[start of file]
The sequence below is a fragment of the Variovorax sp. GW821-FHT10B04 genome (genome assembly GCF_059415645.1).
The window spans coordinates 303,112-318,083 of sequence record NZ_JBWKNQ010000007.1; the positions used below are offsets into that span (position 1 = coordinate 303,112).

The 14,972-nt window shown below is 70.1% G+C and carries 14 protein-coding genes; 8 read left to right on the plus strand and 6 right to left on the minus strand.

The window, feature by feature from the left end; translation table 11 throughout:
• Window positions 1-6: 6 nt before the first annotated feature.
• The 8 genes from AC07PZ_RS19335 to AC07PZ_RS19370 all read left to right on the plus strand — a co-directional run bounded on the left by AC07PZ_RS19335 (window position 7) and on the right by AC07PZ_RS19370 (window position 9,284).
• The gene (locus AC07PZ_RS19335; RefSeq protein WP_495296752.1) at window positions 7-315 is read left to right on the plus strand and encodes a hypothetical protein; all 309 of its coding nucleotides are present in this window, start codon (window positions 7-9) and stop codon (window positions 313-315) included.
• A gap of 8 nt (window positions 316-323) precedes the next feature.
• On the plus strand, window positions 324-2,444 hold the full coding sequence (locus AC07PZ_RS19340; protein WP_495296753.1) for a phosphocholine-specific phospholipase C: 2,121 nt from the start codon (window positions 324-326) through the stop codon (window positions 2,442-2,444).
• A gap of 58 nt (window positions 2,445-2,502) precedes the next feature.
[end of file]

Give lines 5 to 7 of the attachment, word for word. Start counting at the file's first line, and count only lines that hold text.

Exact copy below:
• Window positions 1-6: 6 nt before the first annotated feature.
• The 8 genes from AC07PZ_RS19335 to AC07PZ_RS19370 all read left to right on the plus strand — a co-directional run bounded on the left by AC07PZ_RS19335 (window position 7) and on the right by AC07PZ_RS19370 (window position 9,284).
• The gene (locus AC07PZ_RS19335; RefSeq protein WP_495296752.1) at window positions 7-315 is read left to right on the plus strand and encodes a hypothetical protein; all 309 of its coding nucleotides are present in this window, start codon (window positions 7-9) and stop codon (window positions 313-315) included.